Over the course of five albums released between 1986 and 1997, Salt-N-Pepa were funky pioneers popping the bubbles of rap machismo, taking aim at tramps, cheaters, gutter-minds, slut-shamers and smooth-talkers. After becoming the first female rappers to be certified Platinum, partially thanks to the success of 1986’s smash “Push It,” they were included in the very first crop of nominees for the Rap Performance Grammy. “I’ll Take Your Man” helped shape the sound of New Orleans rap and 1988’s “Shake Your Thang” became an important bridge between hip-hop and D.C.’s percussive gogo scene.

New York was popular for hip hop during this time.

Push It – 1986

Roxanne Shante

Roxanne Shanté began rapping at the age of 9, displaying an almost inherent knack for rhyme schemes and flow patterns. This talent earned her acceptance into the widely popular Juice Crew, which included Big Daddy Kane, Biz Markie, and Kool G Rap. The crew was tough-talking and wouldn’t take slander from anyone, and over the course of the group’s existence, the crew produced many answer records in response to disses and engaged in numerous beefs. They were also a major player in the rise of the posse cut, when each member would handle a verse on an extended song. Shanté was also a frequent collaborator of Marley Marl. Though she practically retired at the age of 25, her monumental impact on the rap game is still felt to this day.

Mc ShaRock

Every artist on this list has a rightful claim as a pioneer, but no one had the impact Sha-Rock had. She was quite literally the first female rapper recorded on vinyl, and she was rapping during a time when female MCs just weren’t accepted in any meaningful way. Within the hip-hop community, she has rightfully come to be celebrated as the “Mother of the Mic.” As a member of the first hip-hop crew to appear on television, known as the Funky 4 + 1, her style of delivering raps on early mixtapes influenced notable superstars like MC Lyte and DMC (born Darryl McDaniels) of Run-DMC. McDaniels cited Green as a significant influence on the style of rapping associated with the pioneering group.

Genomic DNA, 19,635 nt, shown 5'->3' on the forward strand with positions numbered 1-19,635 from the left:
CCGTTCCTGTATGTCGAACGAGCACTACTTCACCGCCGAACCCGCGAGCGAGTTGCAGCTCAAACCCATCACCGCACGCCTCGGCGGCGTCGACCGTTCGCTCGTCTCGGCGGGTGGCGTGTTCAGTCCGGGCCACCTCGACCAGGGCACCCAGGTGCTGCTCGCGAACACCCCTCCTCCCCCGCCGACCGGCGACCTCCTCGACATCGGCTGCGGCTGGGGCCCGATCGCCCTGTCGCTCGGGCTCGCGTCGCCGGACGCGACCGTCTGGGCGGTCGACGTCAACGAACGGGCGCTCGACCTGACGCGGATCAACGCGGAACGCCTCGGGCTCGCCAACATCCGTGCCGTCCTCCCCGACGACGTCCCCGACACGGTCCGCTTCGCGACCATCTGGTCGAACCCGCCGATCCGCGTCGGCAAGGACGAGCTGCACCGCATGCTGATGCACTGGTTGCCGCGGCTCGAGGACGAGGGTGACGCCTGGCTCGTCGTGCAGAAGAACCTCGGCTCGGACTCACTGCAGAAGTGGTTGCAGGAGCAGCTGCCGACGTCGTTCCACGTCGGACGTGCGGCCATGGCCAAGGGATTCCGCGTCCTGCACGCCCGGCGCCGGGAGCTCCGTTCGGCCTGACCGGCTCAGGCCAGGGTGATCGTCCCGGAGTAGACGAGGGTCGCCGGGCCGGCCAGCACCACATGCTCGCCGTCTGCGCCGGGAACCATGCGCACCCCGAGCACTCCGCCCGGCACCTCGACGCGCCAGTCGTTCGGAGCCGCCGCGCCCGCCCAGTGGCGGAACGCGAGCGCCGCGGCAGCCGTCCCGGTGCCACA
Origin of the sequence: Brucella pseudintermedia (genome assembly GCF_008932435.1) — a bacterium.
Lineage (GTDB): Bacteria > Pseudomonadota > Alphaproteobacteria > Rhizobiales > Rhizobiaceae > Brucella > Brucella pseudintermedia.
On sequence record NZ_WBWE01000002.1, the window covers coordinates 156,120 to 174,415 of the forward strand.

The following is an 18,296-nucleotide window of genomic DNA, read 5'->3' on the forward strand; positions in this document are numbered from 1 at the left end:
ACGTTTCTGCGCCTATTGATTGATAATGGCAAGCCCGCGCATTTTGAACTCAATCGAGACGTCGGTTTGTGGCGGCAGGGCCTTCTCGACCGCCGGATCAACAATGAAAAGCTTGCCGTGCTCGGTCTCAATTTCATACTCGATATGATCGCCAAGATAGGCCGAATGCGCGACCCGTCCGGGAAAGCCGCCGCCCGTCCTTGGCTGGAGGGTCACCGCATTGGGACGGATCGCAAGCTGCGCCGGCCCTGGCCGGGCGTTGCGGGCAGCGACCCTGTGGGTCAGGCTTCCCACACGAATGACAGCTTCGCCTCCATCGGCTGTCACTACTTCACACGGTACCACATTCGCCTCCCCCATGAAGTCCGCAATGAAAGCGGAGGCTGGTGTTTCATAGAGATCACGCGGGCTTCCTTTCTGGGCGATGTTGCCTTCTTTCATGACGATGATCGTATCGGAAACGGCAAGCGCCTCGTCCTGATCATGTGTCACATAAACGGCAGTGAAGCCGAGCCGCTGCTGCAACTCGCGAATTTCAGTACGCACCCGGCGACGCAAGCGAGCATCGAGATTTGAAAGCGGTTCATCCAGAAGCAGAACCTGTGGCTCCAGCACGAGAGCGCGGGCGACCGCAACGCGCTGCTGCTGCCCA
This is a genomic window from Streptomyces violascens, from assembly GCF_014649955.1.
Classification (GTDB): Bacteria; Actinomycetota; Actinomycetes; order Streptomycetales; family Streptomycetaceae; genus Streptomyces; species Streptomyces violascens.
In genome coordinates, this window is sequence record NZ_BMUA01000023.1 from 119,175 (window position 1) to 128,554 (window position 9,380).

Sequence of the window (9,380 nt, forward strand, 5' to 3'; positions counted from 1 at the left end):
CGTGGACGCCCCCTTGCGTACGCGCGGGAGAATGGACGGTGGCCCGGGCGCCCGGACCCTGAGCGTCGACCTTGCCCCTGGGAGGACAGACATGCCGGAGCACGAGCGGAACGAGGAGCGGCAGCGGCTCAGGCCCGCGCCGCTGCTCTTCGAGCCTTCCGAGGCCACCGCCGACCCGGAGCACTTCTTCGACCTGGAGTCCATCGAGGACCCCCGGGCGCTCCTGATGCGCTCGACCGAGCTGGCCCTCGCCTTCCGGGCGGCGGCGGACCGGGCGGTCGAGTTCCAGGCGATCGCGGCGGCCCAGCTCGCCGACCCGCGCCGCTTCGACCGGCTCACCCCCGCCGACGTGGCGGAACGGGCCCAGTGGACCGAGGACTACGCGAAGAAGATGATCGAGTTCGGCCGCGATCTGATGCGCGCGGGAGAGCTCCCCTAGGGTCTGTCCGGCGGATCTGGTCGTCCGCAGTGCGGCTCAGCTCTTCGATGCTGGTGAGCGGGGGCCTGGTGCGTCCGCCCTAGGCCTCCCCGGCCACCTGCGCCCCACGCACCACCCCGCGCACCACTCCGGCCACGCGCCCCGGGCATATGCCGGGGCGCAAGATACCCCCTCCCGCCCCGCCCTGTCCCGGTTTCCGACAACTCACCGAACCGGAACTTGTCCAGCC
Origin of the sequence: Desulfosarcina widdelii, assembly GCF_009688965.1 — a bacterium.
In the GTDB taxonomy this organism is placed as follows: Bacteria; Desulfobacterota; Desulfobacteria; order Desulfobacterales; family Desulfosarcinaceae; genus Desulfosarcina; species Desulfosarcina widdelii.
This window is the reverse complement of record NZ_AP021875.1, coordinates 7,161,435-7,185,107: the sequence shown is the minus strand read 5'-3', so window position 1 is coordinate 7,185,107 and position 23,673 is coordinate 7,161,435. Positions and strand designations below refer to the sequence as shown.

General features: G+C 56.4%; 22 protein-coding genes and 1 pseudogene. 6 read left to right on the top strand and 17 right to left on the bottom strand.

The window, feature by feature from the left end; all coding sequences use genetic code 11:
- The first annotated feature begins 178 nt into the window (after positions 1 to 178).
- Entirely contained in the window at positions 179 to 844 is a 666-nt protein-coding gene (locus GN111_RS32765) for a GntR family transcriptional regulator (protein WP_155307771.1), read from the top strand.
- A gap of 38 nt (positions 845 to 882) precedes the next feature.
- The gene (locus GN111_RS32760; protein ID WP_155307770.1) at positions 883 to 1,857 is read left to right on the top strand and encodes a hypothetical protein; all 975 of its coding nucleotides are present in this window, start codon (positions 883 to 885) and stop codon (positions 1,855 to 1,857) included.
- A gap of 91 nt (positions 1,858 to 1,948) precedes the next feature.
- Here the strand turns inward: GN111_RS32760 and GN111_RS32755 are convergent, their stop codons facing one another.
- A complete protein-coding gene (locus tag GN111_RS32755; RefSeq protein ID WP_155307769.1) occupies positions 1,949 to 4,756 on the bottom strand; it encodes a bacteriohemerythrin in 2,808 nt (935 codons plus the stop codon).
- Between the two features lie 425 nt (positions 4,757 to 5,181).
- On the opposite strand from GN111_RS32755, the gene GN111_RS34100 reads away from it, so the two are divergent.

That’s the Joint – 1980


Argument/Purpose of focusing on women in the 1980s:

During the 80s era hip hop evolved and women were a major part of this. The female artists mentioned ⸺mentioned but not limited to ⸺had a crucial impact on the progression of rap music and the acceptance of an individual’s sexuality. This created a platform for women’s empowerment by showcasing femininity expressed in both a hypersexual and hyperfeminine way. This feeling of empowerment from women in the late 80s later inspired women to collaborate by bringing their own musical influence and supporting many other female artists. They have challenged preconceived notions of the ideals for women in hip-hop, creating a space for women to thrive and prosper by not allowing themselves to conform to traditional feminist ideas and remaining true to gender fluidity.